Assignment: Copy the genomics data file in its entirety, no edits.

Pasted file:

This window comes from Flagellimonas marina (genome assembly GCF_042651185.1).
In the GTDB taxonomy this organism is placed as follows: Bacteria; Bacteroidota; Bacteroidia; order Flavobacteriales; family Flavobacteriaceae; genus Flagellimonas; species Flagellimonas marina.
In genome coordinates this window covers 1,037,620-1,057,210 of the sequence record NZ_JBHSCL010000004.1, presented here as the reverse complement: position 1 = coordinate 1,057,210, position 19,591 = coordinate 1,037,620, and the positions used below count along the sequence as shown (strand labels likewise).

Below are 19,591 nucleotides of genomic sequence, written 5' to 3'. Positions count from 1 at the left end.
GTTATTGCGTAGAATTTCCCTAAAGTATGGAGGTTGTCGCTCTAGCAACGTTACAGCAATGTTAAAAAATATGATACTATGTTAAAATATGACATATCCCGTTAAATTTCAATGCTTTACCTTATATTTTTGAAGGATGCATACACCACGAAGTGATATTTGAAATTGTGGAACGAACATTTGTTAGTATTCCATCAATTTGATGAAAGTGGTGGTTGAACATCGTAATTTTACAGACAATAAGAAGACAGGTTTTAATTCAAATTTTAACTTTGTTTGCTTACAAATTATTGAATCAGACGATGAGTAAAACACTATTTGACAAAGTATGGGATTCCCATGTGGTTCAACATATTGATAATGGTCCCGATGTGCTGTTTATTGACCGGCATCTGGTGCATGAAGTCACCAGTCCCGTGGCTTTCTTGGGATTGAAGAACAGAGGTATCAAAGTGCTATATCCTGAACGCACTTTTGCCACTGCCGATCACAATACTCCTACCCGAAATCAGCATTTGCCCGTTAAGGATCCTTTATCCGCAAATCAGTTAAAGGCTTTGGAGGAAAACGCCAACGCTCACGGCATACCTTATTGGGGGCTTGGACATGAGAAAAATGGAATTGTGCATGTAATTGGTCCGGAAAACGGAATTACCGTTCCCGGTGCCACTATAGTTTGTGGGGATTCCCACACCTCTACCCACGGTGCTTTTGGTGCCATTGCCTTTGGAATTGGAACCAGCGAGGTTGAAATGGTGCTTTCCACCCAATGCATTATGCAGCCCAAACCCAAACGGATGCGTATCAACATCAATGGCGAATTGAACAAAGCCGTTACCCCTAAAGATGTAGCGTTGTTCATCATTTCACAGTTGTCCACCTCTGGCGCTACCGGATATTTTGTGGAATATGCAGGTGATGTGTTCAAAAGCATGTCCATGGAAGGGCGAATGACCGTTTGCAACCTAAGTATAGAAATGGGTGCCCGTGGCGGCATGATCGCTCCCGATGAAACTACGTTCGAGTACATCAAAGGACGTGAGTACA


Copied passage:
This window comes from Flagellimonas marina (genome assembly GCF_042651185.1).
In the GTDB taxonomy this organism is placed as follows: Bacteria; Bacteroidota; Bacteroidia; order Flavobacteriales; family Flavobacteriaceae; genus Flagellimonas; species Flagellimonas marina.
In genome coordinates this window covers 1,037,620-1,057,210 of the sequence record NZ_JBHSCL010000004.1, presented here as the reverse complement: position 1 = coordinate 1,057,210, position 19,591 = coordinate 1,037,620, and the positions used below count along the sequence as shown (strand labels likewise).

Below are 19,591 nucleotides of genomic sequence, written 5' to 3'. Positions count from 1 at the left end.
GTTATTGCGTAGAATTTCCCTAAAGTATGGAGGTTGTCGCTCTAGCAACGTTACAGCAATGTTAAAAAATATGATACTATGTTAAAATATGACATATCCCGTTAAATTTCAATGCTTTACCTTATATTTTTGAAGGATGCATACACCACGAAGTGATATTTGAAATTGTGGAACGAACATTTGTTAGTATTCCATCAATTTGATGAAAGTGGTGGTTGAACATCGTAATTTTACAGACAATAAGAAGACAGGTTTTAATTCAAATTTTAACTTTGTTTGCTTACAAATTATTGAATCAGACGATGAGTAAAACACTATTTGACAAAGTATGGGATTCCCATGTGGTTCAACATATTGATAATGGTCCCGATGTGCTGTTTATTGACCGGCATCTGGTGCATGAAGTCACCAGTCCCGTGGCTTTCTTGGGATTGAAGAACAGAGGTATCAAAGTGCTATATCCTGAACGCACTTTTGCCACTGCCGATCACAATACTCCTACCCGAAATCAGCATTTGCCCGTTAAGGATCCTTTATCCGCAAATCAGTTAAAGGCTTTGGAGGAAAACGCCAACGCTCACGGCATACCTTATTGGGGGCTTGGACATGAGAAAAATGGAATTGTGCATGTAATTGGTCCGGAAAACGGAATTACCGTTCCCGGTGCCACTATAGTTTGTGGGGATTCCCACACCTCTACCCACGGTGCTTTTGGTGCCATTGCCTTTGGAATTGGAACCAGCGAGGTTGAAATGGTGCTTTCCACCCAATGCATTATGCAGCCCAAACCCAAACGGATGCGTATCAACATCAATGGCGAATTGAACAAAGCCGTTACCCCTAAAGATGTAGCGTTGTTCATCATTTCACAGTTGTCCACCTCTGGCGCTACCGGATATTTTGTGGAATATGCAGGTGATGTGTTCAAAAGCATGTCCATGGAAGGGCGAATGACCGTTTGCAACCTAAGTATAGAAATGGGTGCCCGTGGCGGCATGATCGCTCCCGATGAAACTACGTTCGAGTACATCAAAGGACGTGAGTACA